If you lose yourself in the images in Neon Tigers, you can imagine the photographer as a kind of flying eye. Childlike fantasies are conjured up: of a man who is floating through canyons of high-rise buildings, defying gravity, without limits—like in a PlayStation universe. Of course, the daily routine is different. Bialobrzeski arrives in a megacity, looks for a hotel downtown, checks in. Then he sets off, always in the morning. Without his camera—it's too heavy—he just carries a notepad with him. He goes through the streets of Shanghai, Shenzhen, Kuala Lumpur, walks in concentric circles around the hotel. Makes notes. Tries somehow to get up high—by climbing upwards over the parking levels. Or by convincing receptionists in hotels and skyscrapers to let him climb up into the vertical world of these metropolises. When he has found a couple of good perspectives he goes back to the hotel. Eats. Rests. Sets off again in the afternoon with his camera—always at the same time, always between four and seven p.m. Squeezes into an elevator with his tripod and glides upwards. Sets up the tripod. Opens the shutter. Sometimes for four minutes, sometimes for eight.
In 1839, Daguerre photographed the busy Boulevard du Temple in Paris. Because the exposure time had to be so long, the hectic crowds of pedestrians and vehicles vanished from the picture. Only one man was recognizable: he had just paused for a moment to have his shoes polished. Although the cities Bialobrzeski is interested in have little resemblance to the European cities of the nineteenth century, the way of presenting the city is the same. The people blur, disappear altogether. The urban chaos is calmed, banished by a man beneath a black cloth.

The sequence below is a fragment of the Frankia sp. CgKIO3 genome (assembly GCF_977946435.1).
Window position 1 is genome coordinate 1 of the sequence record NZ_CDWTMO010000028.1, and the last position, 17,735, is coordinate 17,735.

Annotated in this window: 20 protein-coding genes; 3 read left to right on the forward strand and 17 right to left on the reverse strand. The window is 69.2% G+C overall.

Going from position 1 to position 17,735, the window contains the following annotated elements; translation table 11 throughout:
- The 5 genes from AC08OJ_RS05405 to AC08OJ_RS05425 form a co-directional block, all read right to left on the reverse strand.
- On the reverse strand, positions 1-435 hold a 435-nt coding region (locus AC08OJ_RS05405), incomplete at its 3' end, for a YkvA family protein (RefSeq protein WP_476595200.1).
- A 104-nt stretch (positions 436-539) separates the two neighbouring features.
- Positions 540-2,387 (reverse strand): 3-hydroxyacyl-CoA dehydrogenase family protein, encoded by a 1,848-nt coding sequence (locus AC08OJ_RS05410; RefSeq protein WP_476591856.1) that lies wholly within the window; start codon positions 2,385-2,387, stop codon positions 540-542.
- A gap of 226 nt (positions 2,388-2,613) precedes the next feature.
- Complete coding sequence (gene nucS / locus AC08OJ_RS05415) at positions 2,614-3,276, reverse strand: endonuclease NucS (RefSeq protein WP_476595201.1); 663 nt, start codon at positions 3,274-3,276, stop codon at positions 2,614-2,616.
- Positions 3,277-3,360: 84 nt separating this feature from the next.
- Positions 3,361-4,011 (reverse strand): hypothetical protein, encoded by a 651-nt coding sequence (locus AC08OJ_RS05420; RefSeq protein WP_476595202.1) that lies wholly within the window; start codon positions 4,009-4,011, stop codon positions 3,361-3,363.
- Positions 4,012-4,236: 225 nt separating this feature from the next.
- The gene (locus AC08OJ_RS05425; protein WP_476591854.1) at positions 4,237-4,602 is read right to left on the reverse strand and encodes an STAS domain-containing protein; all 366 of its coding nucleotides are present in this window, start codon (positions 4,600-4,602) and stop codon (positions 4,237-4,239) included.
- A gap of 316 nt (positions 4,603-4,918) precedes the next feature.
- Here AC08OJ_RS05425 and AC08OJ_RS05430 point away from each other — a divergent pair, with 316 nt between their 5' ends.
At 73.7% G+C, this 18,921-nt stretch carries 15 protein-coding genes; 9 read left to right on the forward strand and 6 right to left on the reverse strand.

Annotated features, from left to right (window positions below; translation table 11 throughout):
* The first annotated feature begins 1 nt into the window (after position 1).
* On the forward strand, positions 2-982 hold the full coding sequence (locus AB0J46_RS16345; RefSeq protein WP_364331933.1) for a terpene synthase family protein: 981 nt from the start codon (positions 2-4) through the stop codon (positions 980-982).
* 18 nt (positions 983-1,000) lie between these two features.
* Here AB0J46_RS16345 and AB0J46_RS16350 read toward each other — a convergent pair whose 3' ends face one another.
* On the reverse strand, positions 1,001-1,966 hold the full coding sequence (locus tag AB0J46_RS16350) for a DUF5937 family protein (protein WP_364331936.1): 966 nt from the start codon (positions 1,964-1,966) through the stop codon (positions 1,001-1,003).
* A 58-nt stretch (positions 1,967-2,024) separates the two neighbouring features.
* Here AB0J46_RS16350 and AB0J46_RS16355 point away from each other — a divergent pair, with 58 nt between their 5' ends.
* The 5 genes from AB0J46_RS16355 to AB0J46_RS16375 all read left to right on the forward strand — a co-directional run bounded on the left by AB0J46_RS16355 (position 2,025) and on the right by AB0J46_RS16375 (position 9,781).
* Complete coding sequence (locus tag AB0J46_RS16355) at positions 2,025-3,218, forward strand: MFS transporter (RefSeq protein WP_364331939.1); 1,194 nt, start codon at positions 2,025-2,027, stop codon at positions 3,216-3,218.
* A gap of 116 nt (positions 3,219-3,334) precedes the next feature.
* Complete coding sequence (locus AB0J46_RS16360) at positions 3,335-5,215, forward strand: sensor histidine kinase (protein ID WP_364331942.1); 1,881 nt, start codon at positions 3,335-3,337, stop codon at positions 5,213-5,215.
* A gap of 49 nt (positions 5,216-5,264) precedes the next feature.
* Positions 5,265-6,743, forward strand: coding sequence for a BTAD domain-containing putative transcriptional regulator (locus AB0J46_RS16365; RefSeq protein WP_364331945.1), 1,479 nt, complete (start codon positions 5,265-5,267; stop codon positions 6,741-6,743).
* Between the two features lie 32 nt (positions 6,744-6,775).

Bialobrzeski likes to present himself as the absurd figure from the nineteenth century who moves through the metropolises of the future. He heaves his tripod through the megacities, because he is interested in the picture itself, not the technicalities. "You simply have to know what medium you can use to express something in particular," he says. "For this project it was the large format camera and nothing else." The unwieldy apparatus also has a big advantage: "People take you much more seriously," explains Bialobrzeski. "When you turn up in one of these places for the first time to take pictures, you are still just some tourist. However, the camera is your pass for a kind of mission, something that is somehow very official."
Whether with a heavy or a light load: Bialobrzeski is not a "wild shooter": during his stay in the Asian metropolis, he did not take more than six to eight photos daily, of one or two different places. He also has a rigid selection procedure. One stage of his project, for example, is completely invisible. "I took photos in Jakarta for ten days," says Bialobrzeski, "but I did not select any of those photos because they were too reminiscent of classic skyline photography."
The photographer distances himself from the obsession with architectural monumentality. That also applies to the anecdotic effects of street and reportage photography. His image selection is complicated, not dramatic. He reduces the contrasts. He softens the colors to pastel shades. These images are not intended to turn the viewer on like a dumb pickup. They are intended to flirt, with style. To seduce. They should be hypermodern, nor hyperprosaic. They should represent everyday life without being crude.
The Emerald Megacities of Southeast Asia By VICKI GOLDBERG